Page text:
The Seven Spot Ladybird

Seven Spot Ladybird

The Seven Spot Ladybird (Coccinella 7-punctata) is a small red beetle that has seven different shaped black spots on each wing case. These wing cases are known as elytra and the patterns of the spots are identical on both sides making the cases look like mirror images. The bright red colour and black spots help to warn predators that the ladybirds are not very tasty and a bit poisonous too. The ladybird has a poisonous substance in its body which is released through its legs if it is captured by a bird for example. The poison not only tastes awful to birds but it also makes them feel sick so they keep well away from ladybirds. Humans on the other hand seem to like these pretty looking beetles, not to eat of course, but to look at and many people believe that if a ladybird lands on you it will bring you luck!

Seven Spot Ladybirds can be found throughout the UK almost anywhere from gardens, meadows, fields, woodlands, hedgerows and even in towns and cities. They are often known as the ‘gardener’s best friend’ because the ladybird’s favourite food is aphids which is a type of lice considered to be a pest to plants. Ladybirds also eat other soft insects such as mites and white flies which are also seen as pests by gardeners. The Seven Spot Ladybirds find their food by using their antennae which help them to smell and feel their way around. It is a good job ladybirds have these antennae seeing that they have terrible eyesight.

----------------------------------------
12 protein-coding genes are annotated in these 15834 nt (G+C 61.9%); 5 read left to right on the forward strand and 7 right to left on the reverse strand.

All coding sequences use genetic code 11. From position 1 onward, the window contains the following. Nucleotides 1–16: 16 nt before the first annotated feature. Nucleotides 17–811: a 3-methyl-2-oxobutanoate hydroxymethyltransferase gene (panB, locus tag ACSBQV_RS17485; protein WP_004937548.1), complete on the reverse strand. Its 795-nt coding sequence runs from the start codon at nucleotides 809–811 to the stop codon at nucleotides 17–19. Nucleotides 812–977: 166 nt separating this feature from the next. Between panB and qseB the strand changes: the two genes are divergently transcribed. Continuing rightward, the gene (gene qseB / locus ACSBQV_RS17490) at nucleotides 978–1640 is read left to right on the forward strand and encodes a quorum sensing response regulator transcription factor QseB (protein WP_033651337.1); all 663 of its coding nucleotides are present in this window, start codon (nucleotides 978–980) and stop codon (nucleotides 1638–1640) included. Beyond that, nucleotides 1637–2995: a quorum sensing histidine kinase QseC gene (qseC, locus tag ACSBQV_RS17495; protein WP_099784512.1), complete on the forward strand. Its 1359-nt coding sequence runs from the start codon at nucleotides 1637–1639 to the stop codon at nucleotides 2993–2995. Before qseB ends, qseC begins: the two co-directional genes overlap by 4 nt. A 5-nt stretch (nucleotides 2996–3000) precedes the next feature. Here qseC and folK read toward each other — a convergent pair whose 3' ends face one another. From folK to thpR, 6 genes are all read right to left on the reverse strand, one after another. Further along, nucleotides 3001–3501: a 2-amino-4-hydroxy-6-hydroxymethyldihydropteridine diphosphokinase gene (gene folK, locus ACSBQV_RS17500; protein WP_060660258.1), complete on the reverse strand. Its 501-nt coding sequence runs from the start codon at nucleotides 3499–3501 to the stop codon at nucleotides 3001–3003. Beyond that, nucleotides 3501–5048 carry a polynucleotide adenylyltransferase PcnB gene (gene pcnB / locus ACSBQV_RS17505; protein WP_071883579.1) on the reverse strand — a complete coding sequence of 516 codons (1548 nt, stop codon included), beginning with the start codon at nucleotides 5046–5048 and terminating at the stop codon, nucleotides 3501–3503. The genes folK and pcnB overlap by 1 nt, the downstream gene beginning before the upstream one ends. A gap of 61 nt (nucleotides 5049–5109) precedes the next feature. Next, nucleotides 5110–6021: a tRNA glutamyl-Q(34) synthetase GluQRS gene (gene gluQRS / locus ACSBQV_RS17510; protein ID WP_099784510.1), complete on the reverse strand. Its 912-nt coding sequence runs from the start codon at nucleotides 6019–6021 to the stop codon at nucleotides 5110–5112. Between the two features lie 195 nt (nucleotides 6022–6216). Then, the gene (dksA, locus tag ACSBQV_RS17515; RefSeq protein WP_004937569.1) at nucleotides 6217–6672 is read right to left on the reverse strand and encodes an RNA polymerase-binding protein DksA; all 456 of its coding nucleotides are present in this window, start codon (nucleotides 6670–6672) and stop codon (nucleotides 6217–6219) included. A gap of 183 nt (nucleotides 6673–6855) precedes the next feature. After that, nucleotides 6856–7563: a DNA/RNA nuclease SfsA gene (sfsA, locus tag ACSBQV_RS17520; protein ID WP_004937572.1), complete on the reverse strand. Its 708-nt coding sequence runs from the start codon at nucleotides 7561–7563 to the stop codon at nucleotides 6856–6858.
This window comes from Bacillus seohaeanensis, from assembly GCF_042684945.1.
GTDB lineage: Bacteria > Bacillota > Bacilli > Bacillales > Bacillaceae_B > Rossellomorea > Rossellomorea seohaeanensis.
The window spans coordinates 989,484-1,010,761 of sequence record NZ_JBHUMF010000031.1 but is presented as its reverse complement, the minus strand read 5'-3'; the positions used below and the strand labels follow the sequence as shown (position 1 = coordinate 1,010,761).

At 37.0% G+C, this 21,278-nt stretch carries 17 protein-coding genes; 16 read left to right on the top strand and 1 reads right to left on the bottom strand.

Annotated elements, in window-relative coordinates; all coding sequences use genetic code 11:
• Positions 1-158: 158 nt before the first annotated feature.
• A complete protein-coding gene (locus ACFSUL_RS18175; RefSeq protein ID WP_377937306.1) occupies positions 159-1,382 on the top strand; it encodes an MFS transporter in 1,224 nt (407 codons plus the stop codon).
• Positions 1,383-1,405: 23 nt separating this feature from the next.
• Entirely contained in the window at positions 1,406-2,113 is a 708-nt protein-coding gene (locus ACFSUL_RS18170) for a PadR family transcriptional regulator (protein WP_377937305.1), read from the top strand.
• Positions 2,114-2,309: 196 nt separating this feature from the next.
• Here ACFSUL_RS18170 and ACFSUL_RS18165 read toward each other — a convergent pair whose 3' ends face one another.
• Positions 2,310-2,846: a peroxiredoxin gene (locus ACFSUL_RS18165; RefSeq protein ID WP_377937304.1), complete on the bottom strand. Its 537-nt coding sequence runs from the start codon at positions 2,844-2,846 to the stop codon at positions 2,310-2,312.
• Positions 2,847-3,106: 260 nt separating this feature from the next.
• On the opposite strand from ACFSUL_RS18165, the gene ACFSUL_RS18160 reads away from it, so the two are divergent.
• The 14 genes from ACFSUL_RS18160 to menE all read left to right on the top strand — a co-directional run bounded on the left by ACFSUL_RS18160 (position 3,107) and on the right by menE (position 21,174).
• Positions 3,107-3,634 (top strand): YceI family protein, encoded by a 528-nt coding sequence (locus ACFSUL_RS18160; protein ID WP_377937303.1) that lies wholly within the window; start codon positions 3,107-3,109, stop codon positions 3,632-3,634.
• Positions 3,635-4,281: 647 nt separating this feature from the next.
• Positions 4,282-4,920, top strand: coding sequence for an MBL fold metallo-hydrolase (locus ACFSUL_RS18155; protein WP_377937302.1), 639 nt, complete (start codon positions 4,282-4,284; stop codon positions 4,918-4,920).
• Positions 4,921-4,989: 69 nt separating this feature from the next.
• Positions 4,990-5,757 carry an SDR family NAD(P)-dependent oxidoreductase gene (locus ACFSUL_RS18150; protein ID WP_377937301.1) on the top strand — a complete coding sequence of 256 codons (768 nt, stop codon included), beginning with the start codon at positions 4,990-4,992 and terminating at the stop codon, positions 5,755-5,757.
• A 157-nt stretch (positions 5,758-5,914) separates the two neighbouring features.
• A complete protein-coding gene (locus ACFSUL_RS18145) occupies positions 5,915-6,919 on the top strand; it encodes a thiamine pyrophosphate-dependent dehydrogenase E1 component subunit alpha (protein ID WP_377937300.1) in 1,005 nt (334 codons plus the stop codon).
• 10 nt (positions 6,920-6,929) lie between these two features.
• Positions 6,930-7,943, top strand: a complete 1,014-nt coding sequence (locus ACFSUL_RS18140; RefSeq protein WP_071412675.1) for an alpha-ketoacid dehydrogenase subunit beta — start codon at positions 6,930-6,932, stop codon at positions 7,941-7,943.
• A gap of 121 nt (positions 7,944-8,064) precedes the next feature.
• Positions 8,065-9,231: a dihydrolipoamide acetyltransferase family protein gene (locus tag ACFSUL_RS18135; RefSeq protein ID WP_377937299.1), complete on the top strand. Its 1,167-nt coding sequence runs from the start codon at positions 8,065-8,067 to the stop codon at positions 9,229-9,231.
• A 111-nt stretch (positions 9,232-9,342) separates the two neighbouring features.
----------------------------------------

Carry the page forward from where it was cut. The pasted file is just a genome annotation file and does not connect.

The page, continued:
Female ladybirds release their own individual pheromone which is a chemical substance that attracts males. When a couple find each other they mate and interestingly the female can lay her eggs up to three months later. The female ladybird often lays clusters of ten to fifteen tiny jelly-bean shaped eggs under a leaf so the eggs are not on show to flying predators. The eggs are laid in a place where there is lots of aphids so that when the larvae hatch out they will have enough to eat. After about two weeks the larvae start to look like a little shrimps and this is the time when they attach themselves to leaves and rest for a few days so that they can go through metamorphosis and turn into fully grown adults. When ladybirds first emerge out of their larvae skin they are a pinkish colour and their wing cases are soft. The wing cases harden after a couple of hours and it is during this stage that they turn a bright red colour.

Photo Credit: © Copyright Steve Falk